Back in the early days of FOX, the network took a chance with Get a Life, a frequently bizarre, transgressive, self-reflexive sitcom with a morally and intellectually bankrupt lead character played by the inimitable Chris Elliott. Long before Louis C.K. tried deconstructing the sitcom with Lucky Louie or Dan Harmon stretched the limits of the form while simultaneously paying homage to them in Community, Elliott, David Mirkin and Adam Resnick made Get a Life, a show whose two seasons and 35 episodes seem like kind of a minor miracle in retrospect.
Shout! Factory has put together an impressive complete series collection for the cult favorite, presenting all 35 episodes uncut and with their original music cues, including R.E.M.’s title song “Stand.” Get a Life isn’t always side-splittingly funny (although if you’re an Elliott fan, it frequently will be), but it’s nearly always fascinating. The comic rhythms seem at first glance to be thoroughly sitcommy, based on tried-and-true multi-cam convention, but the more you watch, the more off-kilter everything becomes. Elliott, whose manic, self-deluded comic persona is a love-it-or-hate-it proposition, plays a big part in this; the very fact that this guy is a sitcom protagonist makes the entire series something pretty unexpected.
Elliott stars as Chris Peterson, a 30-year-old who still lives with his parents and still holds the same paperboy route he’s had since childhood. To call him developmentally arrested would barely scratch the surface. In addition to his stunted lifestyle, Chris is also an unrepentant narcissist, thoroughly convinced of his own physical beauty and unquestionable genius — a perfect showcase for Elliott’s delightful oblivious blustering.
Perpetually pajama-ed parents Fred and Gladys (real-life dad Bob Elliott and Elinor Donahue) hide their contempt for their son behind a placid surface of disinterested platitudes and increasingly less-veiled requests for Chris to move out. Best friend Larry (Sam Robards) envies the freedom Chris has, while Larry’s shrewish wife Sharon (Robin Riker) loathes Chris with every fiber of her being.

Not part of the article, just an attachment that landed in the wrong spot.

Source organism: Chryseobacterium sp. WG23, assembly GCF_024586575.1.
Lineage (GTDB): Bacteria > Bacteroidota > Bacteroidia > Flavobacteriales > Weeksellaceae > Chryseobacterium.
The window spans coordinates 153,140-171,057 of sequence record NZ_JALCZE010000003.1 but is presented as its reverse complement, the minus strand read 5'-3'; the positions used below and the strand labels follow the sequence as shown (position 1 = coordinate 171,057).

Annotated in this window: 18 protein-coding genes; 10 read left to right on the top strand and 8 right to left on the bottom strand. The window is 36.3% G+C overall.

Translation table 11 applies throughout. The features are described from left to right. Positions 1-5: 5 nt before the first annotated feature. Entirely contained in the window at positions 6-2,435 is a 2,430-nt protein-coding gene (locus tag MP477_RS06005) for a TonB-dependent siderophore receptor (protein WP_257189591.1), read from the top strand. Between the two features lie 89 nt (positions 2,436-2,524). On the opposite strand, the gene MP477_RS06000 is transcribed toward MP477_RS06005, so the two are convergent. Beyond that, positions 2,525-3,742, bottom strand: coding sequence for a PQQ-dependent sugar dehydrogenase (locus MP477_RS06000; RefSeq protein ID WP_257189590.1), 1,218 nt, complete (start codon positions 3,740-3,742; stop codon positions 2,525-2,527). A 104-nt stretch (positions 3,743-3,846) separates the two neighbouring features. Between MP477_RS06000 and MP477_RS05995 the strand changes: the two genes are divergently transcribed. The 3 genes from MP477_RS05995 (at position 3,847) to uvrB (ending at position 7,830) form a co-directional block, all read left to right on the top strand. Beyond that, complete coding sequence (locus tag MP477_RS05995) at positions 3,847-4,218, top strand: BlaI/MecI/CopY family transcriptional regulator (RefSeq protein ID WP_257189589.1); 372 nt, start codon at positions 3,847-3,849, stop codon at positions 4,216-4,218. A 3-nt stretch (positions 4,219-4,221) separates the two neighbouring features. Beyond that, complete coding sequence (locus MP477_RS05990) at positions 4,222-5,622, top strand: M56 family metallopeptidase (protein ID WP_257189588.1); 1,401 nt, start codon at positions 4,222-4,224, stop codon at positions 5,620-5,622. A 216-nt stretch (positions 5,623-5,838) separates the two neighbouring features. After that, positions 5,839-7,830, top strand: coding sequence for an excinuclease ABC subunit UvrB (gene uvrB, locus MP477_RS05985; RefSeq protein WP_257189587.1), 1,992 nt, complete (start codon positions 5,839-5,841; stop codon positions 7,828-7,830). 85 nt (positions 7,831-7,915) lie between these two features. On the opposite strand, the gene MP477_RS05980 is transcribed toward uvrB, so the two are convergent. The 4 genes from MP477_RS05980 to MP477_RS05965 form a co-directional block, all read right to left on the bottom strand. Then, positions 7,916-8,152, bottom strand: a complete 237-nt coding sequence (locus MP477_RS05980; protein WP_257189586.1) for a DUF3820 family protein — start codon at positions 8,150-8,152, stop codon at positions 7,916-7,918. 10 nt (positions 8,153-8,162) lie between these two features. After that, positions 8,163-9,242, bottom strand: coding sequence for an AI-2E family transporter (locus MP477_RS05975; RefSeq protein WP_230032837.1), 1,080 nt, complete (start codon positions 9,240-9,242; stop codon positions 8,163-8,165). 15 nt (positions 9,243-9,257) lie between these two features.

All of these characters interact in familiar sitcom ways, but Elliott’s Peterson never comes around to learning a nice lesson like the format sets him up for. Get a Life displays a defiant disregard for continuity — episodes often feature Chris’ death and his utter lack of learning makes for a lead with unbelievably demented delusions of grandeur. Things get even more surreal in the second season when none other than pre-film career Charlie Kaufman and Bob Odenkirk joined as writers, and Chris moved into the garage of a deposed cop named Gus (Brian Doyle-Murray), who rivals Chris in the sociopath department.
Shout! Factory’s six disc set includes all 35 episodes in reasonable approximations of what they probably looked like when they aired. They’ve commissioned a number of superb special features that are as valuable as the show itself, although it’s unfortunate that Elliott isn’t a participant on any of them. One of the best extras is a laugh-track-free option on selected episodes, which is much more in line with the show’s sensibility.
Creator (and later Simpsons show-runner) Mirkin offers up a crash course on television production with his detailed, thoughtful audio commentaries, offered for every episode in either complete or selected-scene form. A number of new featurettes offer a history of the show’s production, reasons behind its cancellation, its cult status and the process of working in a writers’ room. A number of writers, executives and fans James L. Brooks and Judd Apatow offer their thoughts. A 2000 panel from Paleyfest, production stills, script pages, shot lists, storyboards and schedules are also included on the discs. The set comes packaged with a booklet with an essay by TV critic Tom Shales and episode info.